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Just two months after the Generalized System of Preferences was reauthorized, President Obama has issued a proclamation modifying GSP to eliminate benefits for some products and countries and restore or maintain benefits for others. Additional changes could be announced in the coming months based on the results of an ongoing review by the Office of the U.S. Trade Representative.
The downward revisions reflect factors such as falling import demand in China, Brazil and other emerging economies; declining prices for oil and other primary commodities; and significant exchange rate fluctuations. In addition, volatility in financial markets, uncertainty over monetary policy in the United States and mixed recent economic data have clouded the outlook for trade in the second half of 2015 and beyond.
The Advisory Committee on Commercial Operations to U.S. Customs and Border Protection will hold an open meeting Oct. 29 in Washington, D.C.
Following a meeting between President Obama and Chinese President Xi Jinping last week, the U.S. and China said they will speed up talks on a bilateral investment treaty and pledged to continue working to resolve issues on technology trade.
Addressing an increasingly contentious issue, President Obama and Chinese President Xi Jinping announced following a Sept. 25 meeting in Washington, D.C., a series of joint actions to improve cybersecurity. These measures will likely forestall, at least for the short term, the U.S. imposition of sanctions against China over allegations of government-backed hacking of U.S. corporate computer systems.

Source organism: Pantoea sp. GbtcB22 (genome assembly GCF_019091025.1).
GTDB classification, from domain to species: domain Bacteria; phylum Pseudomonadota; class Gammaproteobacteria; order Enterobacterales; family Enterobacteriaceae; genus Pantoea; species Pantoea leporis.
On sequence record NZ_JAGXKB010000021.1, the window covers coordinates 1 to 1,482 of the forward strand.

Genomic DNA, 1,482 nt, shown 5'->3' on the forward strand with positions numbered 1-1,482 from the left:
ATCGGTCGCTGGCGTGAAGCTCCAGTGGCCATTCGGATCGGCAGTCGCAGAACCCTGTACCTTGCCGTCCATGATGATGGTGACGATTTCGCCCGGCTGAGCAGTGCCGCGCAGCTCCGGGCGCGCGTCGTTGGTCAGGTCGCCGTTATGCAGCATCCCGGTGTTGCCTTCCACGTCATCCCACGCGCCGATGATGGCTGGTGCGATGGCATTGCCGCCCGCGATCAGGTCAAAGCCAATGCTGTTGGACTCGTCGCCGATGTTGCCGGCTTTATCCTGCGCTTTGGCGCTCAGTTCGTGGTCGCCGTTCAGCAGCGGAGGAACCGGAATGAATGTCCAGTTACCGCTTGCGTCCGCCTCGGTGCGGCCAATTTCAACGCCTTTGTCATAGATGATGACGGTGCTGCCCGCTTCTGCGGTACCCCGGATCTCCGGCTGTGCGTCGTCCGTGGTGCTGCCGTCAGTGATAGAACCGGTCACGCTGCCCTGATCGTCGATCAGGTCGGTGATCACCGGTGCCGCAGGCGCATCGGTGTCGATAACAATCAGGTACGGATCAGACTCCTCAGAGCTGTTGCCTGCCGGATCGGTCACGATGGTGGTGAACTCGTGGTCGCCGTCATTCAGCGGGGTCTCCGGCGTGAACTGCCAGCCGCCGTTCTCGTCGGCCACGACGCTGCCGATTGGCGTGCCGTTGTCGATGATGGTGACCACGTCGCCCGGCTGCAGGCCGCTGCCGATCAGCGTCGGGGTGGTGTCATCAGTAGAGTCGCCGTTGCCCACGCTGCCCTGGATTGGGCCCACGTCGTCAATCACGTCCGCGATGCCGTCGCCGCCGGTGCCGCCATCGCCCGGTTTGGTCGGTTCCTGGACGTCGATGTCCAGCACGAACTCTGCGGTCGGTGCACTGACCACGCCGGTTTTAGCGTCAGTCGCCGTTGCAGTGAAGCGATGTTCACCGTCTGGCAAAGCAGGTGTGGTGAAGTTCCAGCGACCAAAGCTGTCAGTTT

Talks reportedly made “enormous progress” on priorities such as improving the ease of doing business in India, infrastructure development, standards and global supply chains. At the same time, there was little to no movement on some of the more problematic issues, including a bilateral investment treaty and intellectual property rights.
The Department of Justice announced this month tough new policies signaling an intensified effort to prosecute individuals for corporate misconduct. In a Sept. 10 speech, Deputy Attorney General Sally Quillian Yates said that “the only way to truly deter corporate wrongdoing” is to “seek accountability from those who break our laws and victimize our citizens” because doing so “deters future illegal activity, … incentivizes changes in corporate behavior and … ensures that the people who engage in wrongdoing are held responsible for their actions.”
This case highlights both the federal government’s increasing prosecution of individuals in relation to corporate misconduct and the serious consequences that can result from adulteration or misbranding of food products.
In recent remarks to the Business Roundtable, President Obama was optimistic about the prospects of wrapping up talks on an Asia-Pacific free trade agreement and assertive on a number of irritants with China ahead of a key meeting with that country’s president.
Importers of various types of rechargeable battery packs will face higher tariffs beginning Oct. 5, when U.S. Customs and Border Protection revokes five rulings on the classification of these items.
U.S. Customs and Border Protection has adopted as final, with some changes, an April 2012 interim rule that allowed CBP to disclose to an intellectual property right holder information appearing on merchandise or its retail packaging that may comprise information otherwise protected by the Trade Secrets Act for the purpose of assisting CBP in determining whether the merchandise bears a counterfeit mark.
ASTM International approved Sept. 15 a new voluntary safety standard for labeling and packaging individually wrapped liquid laundry detergent packets. These items are increasingly popular with consumers but have raised concerns due to accidental ingestion by children.
The Federal Trade Commission recently warned five providers of environmental certification seals and 32 businesses using those seals that these seals could be considered deceptive and may not comply with the FTC’s environmental marketing guidelines.
The Food and Drug Administration announced recently that it will require the submission of entry and shipping documents (bills of lading, air waybills, commercial invoices, etc.) for entries of FDA-regulated goods that originated from, were stored in or transited through the Binhai New Area industrial center in Tianjin, China.